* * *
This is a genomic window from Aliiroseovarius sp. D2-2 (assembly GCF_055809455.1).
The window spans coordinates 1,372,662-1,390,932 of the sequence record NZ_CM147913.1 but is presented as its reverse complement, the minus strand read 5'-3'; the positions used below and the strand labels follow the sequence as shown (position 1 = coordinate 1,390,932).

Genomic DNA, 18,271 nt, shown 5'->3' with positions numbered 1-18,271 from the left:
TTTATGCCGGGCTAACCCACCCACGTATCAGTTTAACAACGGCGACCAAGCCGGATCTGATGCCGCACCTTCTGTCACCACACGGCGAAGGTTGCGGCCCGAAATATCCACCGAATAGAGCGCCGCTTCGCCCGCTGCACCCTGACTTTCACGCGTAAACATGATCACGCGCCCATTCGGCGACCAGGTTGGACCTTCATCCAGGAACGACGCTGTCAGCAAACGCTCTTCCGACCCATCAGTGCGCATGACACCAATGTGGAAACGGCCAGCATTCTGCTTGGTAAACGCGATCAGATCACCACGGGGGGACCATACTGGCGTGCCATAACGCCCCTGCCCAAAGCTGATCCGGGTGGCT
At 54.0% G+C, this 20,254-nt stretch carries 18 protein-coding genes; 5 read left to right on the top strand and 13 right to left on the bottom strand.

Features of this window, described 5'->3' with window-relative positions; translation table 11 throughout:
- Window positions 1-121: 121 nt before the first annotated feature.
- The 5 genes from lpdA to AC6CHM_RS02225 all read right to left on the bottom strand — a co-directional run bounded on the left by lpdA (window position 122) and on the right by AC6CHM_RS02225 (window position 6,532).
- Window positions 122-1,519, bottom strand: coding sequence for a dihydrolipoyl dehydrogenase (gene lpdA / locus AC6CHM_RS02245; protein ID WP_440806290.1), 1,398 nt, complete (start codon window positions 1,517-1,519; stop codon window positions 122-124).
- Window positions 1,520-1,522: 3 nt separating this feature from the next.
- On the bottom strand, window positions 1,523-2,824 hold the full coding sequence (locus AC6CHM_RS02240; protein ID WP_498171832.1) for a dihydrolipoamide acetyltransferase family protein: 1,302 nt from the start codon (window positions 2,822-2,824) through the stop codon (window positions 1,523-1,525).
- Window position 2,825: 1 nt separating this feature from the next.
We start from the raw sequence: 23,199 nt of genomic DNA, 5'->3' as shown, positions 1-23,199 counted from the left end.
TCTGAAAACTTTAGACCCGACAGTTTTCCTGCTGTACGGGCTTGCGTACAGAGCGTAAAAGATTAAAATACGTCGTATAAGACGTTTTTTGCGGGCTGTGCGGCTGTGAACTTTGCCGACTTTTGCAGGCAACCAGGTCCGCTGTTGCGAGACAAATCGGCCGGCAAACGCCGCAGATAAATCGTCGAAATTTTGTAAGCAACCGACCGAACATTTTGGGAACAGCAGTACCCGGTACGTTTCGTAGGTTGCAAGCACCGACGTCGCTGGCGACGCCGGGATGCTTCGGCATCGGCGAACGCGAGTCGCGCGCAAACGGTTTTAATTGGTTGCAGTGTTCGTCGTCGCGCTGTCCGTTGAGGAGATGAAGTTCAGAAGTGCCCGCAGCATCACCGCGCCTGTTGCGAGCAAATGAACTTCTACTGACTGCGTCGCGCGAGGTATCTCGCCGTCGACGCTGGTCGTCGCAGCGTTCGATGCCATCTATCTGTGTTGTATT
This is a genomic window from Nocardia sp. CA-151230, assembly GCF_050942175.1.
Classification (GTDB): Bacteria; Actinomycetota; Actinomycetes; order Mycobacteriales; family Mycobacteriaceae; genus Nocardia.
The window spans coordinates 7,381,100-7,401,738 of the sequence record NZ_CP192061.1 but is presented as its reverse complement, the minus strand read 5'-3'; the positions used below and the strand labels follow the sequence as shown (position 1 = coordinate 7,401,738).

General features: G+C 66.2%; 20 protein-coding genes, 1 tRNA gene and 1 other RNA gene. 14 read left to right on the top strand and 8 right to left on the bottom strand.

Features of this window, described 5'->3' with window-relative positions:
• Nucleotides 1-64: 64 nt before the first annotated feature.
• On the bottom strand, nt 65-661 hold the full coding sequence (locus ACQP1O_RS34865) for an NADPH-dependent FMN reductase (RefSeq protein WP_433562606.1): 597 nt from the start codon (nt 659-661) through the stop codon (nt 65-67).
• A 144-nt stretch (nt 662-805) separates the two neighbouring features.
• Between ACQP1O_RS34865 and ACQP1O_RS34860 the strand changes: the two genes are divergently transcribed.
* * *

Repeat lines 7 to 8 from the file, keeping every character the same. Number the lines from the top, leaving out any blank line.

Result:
- Window positions 1-121: 121 nt before the first annotated feature.
- The 5 genes from lpdA to AC6CHM_RS02225 all read right to left on the bottom strand — a co-directional run bounded on the left by lpdA (window position 122) and on the right by AC6CHM_RS02225 (window position 6,532).